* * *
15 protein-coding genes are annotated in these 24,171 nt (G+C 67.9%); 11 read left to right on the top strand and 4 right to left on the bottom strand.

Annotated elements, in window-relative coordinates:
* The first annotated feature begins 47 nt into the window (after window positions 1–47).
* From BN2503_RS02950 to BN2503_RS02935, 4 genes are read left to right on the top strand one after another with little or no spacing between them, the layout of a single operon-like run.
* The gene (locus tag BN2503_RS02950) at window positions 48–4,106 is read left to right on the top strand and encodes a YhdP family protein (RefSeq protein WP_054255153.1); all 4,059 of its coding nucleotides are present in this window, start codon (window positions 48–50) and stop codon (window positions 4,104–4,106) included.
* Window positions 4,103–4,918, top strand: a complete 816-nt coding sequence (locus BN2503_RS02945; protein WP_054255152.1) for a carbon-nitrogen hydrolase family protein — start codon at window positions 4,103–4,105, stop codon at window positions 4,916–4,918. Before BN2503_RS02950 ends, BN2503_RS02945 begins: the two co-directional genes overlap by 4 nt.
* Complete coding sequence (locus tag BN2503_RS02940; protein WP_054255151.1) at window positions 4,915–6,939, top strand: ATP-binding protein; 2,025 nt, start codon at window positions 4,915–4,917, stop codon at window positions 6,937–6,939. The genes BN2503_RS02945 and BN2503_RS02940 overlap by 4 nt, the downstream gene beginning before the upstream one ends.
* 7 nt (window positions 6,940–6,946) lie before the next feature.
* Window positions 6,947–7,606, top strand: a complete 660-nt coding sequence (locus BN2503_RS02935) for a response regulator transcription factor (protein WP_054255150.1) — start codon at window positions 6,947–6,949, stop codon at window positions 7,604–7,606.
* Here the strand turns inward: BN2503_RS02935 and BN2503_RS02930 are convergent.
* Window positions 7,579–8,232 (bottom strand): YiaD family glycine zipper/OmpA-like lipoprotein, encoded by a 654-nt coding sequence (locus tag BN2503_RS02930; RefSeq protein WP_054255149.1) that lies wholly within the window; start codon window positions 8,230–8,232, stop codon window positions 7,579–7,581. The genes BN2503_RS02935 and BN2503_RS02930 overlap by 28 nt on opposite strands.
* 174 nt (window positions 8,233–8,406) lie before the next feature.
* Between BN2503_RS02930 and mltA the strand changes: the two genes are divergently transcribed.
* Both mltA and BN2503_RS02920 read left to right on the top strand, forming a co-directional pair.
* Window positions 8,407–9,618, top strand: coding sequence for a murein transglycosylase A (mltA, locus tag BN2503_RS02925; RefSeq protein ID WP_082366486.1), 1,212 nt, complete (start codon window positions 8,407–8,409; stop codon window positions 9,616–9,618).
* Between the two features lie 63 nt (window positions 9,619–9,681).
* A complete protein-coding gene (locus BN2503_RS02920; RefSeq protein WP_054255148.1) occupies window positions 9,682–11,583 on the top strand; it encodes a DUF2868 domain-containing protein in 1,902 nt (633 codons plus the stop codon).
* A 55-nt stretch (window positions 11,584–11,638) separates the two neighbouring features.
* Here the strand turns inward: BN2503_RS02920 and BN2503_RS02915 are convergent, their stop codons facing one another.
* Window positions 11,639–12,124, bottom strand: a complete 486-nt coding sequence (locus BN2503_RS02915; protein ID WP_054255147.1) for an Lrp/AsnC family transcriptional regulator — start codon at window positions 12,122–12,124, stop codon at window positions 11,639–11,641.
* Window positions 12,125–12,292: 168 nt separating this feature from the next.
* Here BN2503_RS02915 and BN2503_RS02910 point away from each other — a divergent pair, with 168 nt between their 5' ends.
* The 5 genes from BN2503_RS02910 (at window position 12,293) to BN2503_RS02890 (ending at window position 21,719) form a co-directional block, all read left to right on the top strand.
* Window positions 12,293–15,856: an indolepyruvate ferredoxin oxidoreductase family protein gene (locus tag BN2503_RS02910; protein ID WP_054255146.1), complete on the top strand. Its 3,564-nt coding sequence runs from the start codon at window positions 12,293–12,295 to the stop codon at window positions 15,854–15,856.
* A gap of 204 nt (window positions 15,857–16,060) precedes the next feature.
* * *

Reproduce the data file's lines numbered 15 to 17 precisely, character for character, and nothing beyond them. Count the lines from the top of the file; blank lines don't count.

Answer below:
* Window positions 8,407–9,618, top strand: coding sequence for a murein transglycosylase A (mltA, locus tag BN2503_RS02925; RefSeq protein ID WP_082366486.1), 1,212 nt, complete (start codon window positions 8,407–8,409; stop codon window positions 9,616–9,618).
* Between the two features lie 63 nt (window positions 9,619–9,681).
* A complete protein-coding gene (locus BN2503_RS02920; RefSeq protein WP_054255148.1) occupies window positions 9,682–11,583 on the top strand; it encodes a DUF2868 domain-containing protein in 1,902 nt (633 codons plus the stop codon).